Here's a quick round-up of my 2012 trips so far:

Antarctica: I spent three weeks at the end of the world, travelling onboard the M/S Expedition with G-Adventures - see January and February's FalklandsSouth Georgia and Antarctica, blog posts for the highlights. The trip was a prize for winning The Guardian's Adventure Travel Writing competition 2012. An article about my experiences 'down south' will be featured in the Guardian's travel pages later this year.

Dorset and The New Forest: Having thawed out from Antarctica, I took a group of A-level Geography students to two of my favourite UK travel destinations: Studland Bay and The New Forest. White-sanded beaches, unseasonally warm weather, New Forest Ponies and the smell of pine needles... there really is no need to travel to the ends of the earth to feel completely contented. Highlights included afternoon teas at Acres Down Farm and cream buns in Lyndhurst - both cake-related activities, I know.

Northern Ireland: On commission with The Mail on Sunday I visited Belfast to celebrate the official opening of Titanic Belfast - now the biggest Titanic experience in the world. Read my full article at The Mail Online: Putting Northern Ireland's Capital back on the Map.

Morocco: Writing for TNT Magazine, I spent a week at Surf Maroc, in Taghazout, as a member of a 'girls only' surf camp. Alongside surfing down the face of double-overhead waves and soaring through barrels (yeah, right), the complete package included souk shopping, Moroccan hammams and massages, traditional teas and film evenings - pretty much my ideal holiday! To find out more, read my article at TNT online: Babes on Boards; or flick to p70 of the TNT emag.

French Alps: Travelling with the superb YSE Chalets and catching a lift back to the airport with the super-efficient Snowdrop Transfers, I spent a long weekend in Val d'Isere, chasing 'fluro-onesies', straight-skiers and mono-boards around the mountain. To find out more, you'll have to wait to read my article in Ski and Board Magazine in one of next season's magazines.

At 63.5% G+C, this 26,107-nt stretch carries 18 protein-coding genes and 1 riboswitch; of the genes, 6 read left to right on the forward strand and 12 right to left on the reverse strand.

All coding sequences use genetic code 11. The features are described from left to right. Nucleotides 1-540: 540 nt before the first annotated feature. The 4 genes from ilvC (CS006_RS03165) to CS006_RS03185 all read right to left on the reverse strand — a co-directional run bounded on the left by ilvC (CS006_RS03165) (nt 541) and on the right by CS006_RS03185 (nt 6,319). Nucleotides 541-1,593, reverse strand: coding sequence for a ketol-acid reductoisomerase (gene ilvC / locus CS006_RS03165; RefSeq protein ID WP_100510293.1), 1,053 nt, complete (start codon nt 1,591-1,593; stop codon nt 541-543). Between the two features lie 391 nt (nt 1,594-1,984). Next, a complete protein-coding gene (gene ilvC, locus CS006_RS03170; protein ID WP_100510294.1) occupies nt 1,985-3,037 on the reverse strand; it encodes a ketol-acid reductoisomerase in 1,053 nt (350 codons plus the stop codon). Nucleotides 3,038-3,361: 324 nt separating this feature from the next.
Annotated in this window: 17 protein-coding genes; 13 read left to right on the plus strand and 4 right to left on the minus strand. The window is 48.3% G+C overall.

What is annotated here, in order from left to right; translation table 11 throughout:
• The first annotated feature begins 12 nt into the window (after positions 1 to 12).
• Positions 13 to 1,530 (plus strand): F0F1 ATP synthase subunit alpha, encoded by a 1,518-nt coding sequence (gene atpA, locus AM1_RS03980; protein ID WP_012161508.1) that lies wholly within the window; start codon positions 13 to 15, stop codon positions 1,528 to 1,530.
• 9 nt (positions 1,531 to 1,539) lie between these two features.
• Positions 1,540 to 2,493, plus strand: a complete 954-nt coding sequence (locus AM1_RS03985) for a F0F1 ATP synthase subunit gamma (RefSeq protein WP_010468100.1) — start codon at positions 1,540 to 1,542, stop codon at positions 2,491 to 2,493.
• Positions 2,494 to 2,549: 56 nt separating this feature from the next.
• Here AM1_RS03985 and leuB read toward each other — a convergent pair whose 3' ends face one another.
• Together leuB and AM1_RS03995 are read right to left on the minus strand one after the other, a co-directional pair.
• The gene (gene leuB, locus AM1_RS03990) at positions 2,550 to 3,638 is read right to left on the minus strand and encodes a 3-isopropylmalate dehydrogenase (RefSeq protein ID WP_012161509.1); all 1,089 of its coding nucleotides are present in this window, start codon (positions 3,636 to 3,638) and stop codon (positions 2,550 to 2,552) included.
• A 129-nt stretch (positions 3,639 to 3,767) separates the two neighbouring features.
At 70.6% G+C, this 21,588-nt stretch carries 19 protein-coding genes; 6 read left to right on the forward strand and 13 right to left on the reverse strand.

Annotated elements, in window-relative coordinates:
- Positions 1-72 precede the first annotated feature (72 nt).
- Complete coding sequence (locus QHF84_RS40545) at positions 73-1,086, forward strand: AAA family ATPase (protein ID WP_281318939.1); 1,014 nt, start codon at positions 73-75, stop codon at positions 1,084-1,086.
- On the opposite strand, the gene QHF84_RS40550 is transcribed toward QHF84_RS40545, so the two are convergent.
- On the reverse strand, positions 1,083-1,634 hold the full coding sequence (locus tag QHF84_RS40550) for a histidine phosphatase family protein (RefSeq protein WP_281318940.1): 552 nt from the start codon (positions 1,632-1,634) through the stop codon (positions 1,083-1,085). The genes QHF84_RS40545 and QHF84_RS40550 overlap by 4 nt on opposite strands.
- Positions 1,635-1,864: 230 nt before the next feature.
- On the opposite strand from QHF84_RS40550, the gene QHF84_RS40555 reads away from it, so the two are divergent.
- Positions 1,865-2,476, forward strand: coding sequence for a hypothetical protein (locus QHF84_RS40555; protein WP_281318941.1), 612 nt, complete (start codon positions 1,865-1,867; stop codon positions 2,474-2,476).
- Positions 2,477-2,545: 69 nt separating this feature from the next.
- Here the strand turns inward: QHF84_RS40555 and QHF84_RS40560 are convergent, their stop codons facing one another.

Isle of Wight: Popping over for the Isle of Wight Walking Festival, I'm in the process of testing-out a stack of shiny new gear from Berghaus. So far, my Exterra Trek walking boots have stomped from Yarmouth to The Needles, and tried to catch up with the end of 'Walk the Wight' - a 26 mile yomp from Bembridge to the Needles.  

Upcoming trips...

May: Next weekend I'll be journeying down to Devon for a weekend of surfing in Bigbury Bay and rowing up the River Yealm, at Newton Ferrers.

June: Fingers crossed for the weather, as I'll be exploring my home city of Brighton, as well as Canadian canoeing down the River Wye, stepping out on the brand new All Wales Coastpath and, if time permits, popping over to Northern Spain to check out the early summer swells.

July: It's off to the Scilly Isles for me this summer. I'll be discovering how to do the 'Scillies on a shoestring', experiencing the more extreme side of the isles, as well as exploring the uninhabited islands of one of England's largest archipelagos. I'll be writing for The Online Travel Journal and am looking to take on more commissions - feel free to contact me for content.

August: On my annual pilgrimage to Menorca, I'll be looking forward to seeing the Cami de Cavalls footpath restoration one year on, as well as exploring as many of the island's hidden beaches and coves as  I can via kayak.